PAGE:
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Concepts, conceptual understandings, values and perspectives

For more information on assessing concepts, conceptual understandings, values, and perspectives pertaining to this unit, see Assessment of concepts.

Students must demonstrate their understanding of concepts and their interpretation of values and perspectives as used in social studies.

A concept is a general idea or thought expressed in a single word or a simple phrase. The key concepts covered in this resource are social justice, leadership, bereavement, spirituality, and customs/traditions.

Conceptual understandings are what learners know and understand about a concept – generalisations or big ideas.

Values are the beliefs and understandings of individuals, groups, and communities.

Perspectives are the expressions of points of view, informed by people’s values. (Note: The achievement standards are currently (as at 2010) being changed to align better with the new curriculum. These changes will be phased in over the next few years. In the new achievement standards, perspectives will be taking a slightly different role – the progression will not be as defined and artificial. However, perspectives will still be important.)

Other aspects of unit planning to consider

Building conceptual understandings

Look for understanding of the concepts relevant at each level and understanding of the links between concepts. Look for evidence of conceptual understanding through the students’ ability to extend their understanding to other related situations. (See below for a progression of conceptual understandings emanating from Kia Mau).

Incremental complexity of conceptual understandings in Kia Mau


Social studies

Level 6 

Social justice

Social studies

Level 7

Responsibilities and rights

Social studies

Level 8

Ideologies shaping society

Introduction: The 28th (Māori) Battalion and the impact of war on Māori communities
Leadership Qualities and achievements of Māori soldiers    
Social justice Inequality and the struggle for justice

Participation in war

– different perspectives


Impact of loss on



Significance of atua (gods)

Importance of kaitiaki (guardians)


tikanga (customs)


Developing critical thinking

Encourage students to debate/discuss ideas in a respectful way. Look for creative and critical thinking around values and perspectives.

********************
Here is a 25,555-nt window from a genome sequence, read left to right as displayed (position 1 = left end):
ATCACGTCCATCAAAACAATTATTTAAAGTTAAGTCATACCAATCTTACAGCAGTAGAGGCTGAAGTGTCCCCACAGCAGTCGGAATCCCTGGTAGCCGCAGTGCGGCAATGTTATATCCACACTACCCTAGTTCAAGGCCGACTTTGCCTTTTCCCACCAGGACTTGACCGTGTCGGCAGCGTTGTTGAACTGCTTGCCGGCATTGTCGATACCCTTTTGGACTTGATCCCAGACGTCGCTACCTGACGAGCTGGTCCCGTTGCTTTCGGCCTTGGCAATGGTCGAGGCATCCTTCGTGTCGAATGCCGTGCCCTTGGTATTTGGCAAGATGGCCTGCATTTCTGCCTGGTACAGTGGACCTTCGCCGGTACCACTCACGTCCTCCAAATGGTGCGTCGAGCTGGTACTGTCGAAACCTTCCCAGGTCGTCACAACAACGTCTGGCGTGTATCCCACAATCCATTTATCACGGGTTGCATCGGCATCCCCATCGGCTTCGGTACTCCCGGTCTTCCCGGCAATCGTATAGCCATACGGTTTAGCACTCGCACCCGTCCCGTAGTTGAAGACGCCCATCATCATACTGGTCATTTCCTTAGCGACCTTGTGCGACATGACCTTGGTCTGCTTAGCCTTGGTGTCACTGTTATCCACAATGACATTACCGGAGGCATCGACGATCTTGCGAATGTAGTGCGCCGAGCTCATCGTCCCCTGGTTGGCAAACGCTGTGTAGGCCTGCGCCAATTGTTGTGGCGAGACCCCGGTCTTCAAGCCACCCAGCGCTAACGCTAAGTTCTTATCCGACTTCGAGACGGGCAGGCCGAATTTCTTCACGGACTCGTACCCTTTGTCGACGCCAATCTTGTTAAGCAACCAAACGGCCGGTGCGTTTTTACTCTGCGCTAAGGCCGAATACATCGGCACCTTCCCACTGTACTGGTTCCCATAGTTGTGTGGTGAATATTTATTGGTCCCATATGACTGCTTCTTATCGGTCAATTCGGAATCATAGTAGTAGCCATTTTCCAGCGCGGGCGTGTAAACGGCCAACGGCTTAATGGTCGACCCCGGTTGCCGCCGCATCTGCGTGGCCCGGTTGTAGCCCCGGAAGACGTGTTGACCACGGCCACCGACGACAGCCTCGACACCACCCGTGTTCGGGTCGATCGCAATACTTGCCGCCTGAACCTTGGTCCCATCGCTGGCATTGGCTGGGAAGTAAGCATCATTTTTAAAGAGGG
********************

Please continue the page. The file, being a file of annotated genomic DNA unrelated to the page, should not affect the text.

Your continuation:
Best Evidence Synthesis (BES) findings

Make connections to the lives of our students – by drawing on relevant, inclusive content, for example, research within whānau/hapū about 28th (Māori) Battalion connections and any associated waiata/haka.

  • Align experiences to important outcomes – identify prior knowledge such as that of important people, places, and events related to war and the 28th (Māori) Battalion and/or to kapa haka performers/composers/compositions; align activities and resources to intended outcomes; provide opportunities to revisit concepts and learning processes; attend to the learning of individual students.
  • Build and sustain a learning community – establish relationships by encouraging students to share their stories and experiences; share power with students in establishing success criteria for the learning outcomes.
  • Design experiences that interest students and meet diverse motivational needs; use a variety of activities.

Values and attitudes in The New Zealand Curriculum

  • Facilitate learning experiences that will help students to develop values that instil confidence, self-worth, and an enduring respect for education – with a capacity to empathise and a willingness to participate fully.
  • Help students to work cooperatively and be generous/caring – while being knowledgeable about their genealogy/kinship links.
  • Assist students to understand traditional Māori values of whānau, hapū and iwi (family, subtribe and tribe) to ensure access to the Māori world – and nurturing from whānau and teachers.
  • Assist students to understand the values of the wider world, so that they are respectful of the mana and spirituality of others, even when their attitudes and values differ.

Teaching as inquiry

Use evidence of effective strategies from other contexts to inform strategies that are most likely to help students learn; establish valued outcomes, based on the curriculum, community expectations, and student needs and dispositions; consider evidence from Kia Mau about what happened as a result of the teaching and implications for future teaching.

Assessment opportunity

Identify students’ prior knowledge of the 28th (Māori) Battalion. Look for their development of an argument using logic, reasoning, and creative thinking about concepts explored in this unit.

Key competencies

  • Using language, symbol and text is relevant in this resource as the understandings within are based around the use of haka and waiata, which are a uniquely Māori way of expression.
  • Many of the tasks require research to be undertaken by students. This leads to a reflection on the managing self competency.
  • The other competencies of thinking, relating to others, and participating and contributing also have their place in various activities, and would offer evaluation possibilities.